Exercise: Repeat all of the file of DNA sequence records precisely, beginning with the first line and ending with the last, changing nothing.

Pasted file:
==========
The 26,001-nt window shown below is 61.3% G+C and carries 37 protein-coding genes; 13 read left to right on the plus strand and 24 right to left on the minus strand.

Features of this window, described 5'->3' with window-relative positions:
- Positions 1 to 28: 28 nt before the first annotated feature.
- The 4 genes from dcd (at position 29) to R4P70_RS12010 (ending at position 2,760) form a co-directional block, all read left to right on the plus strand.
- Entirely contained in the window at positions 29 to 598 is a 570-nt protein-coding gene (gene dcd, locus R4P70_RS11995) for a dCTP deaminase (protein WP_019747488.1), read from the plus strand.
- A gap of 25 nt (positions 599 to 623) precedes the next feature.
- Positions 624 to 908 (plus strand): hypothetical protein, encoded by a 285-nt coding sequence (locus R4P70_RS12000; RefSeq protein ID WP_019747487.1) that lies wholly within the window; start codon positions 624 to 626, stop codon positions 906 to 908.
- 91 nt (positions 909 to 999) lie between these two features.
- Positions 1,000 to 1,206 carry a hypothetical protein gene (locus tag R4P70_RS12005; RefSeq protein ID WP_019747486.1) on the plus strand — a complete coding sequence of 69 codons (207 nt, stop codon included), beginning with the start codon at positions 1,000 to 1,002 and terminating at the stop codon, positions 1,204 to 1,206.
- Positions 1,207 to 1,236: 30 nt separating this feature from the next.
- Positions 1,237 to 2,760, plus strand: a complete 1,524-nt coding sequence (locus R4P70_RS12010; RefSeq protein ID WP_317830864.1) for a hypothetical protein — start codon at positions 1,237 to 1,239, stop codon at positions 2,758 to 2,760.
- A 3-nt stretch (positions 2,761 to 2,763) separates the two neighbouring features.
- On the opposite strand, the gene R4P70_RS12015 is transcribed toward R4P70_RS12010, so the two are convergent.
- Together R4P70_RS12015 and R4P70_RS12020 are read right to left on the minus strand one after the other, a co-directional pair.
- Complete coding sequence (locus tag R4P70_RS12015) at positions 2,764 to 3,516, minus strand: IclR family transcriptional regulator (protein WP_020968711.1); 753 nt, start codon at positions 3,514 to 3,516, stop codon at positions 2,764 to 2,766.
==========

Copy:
The 26,001-nt window shown below is 61.3% G+C and carries 37 protein-coding genes; 13 read left to right on the plus strand and 24 right to left on the minus strand.

Features of this window, described 5'->3' with window-relative positions:
- Positions 1 to 28: 28 nt before the first annotated feature.
- The 4 genes from dcd (at position 29) to R4P70_RS12010 (ending at position 2,760) form a co-directional block, all read left to right on the plus strand.
- Entirely contained in the window at positions 29 to 598 is a 570-nt protein-coding gene (gene dcd, locus R4P70_RS11995) for a dCTP deaminase (protein WP_019747488.1), read from the plus strand.
- A gap of 25 nt (positions 599 to 623) precedes the next feature.
- Positions 624 to 908 (plus strand): hypothetical protein, encoded by a 285-nt coding sequence (locus R4P70_RS12000; RefSeq protein ID WP_019747487.1) that lies wholly within the window; start codon positions 624 to 626, stop codon positions 906 to 908.
- 91 nt (positions 909 to 999) lie between these two features.
- Positions 1,000 to 1,206 carry a hypothetical protein gene (locus tag R4P70_RS12005; RefSeq protein ID WP_019747486.1) on the plus strand — a complete coding sequence of 69 codons (207 nt, stop codon included), beginning with the start codon at positions 1,000 to 1,002 and terminating at the stop codon, positions 1,204 to 1,206.
- Positions 1,207 to 1,236: 30 nt separating this feature from the next.
- Positions 1,237 to 2,760, plus strand: a complete 1,524-nt coding sequence (locus R4P70_RS12010; RefSeq protein ID WP_317830864.1) for a hypothetical protein — start codon at positions 1,237 to 1,239, stop codon at positions 2,758 to 2,760.
- A 3-nt stretch (positions 2,761 to 2,763) separates the two neighbouring features.
- On the opposite strand, the gene R4P70_RS12015 is transcribed toward R4P70_RS12010, so the two are convergent.
- Together R4P70_RS12015 and R4P70_RS12020 are read right to left on the minus strand one after the other, a co-directional pair.
- Complete coding sequence (locus tag R4P70_RS12015) at positions 2,764 to 3,516, minus strand: IclR family transcriptional regulator (protein WP_020968711.1); 753 nt, start codon at positions 3,514 to 3,516, stop codon at positions 2,764 to 2,766.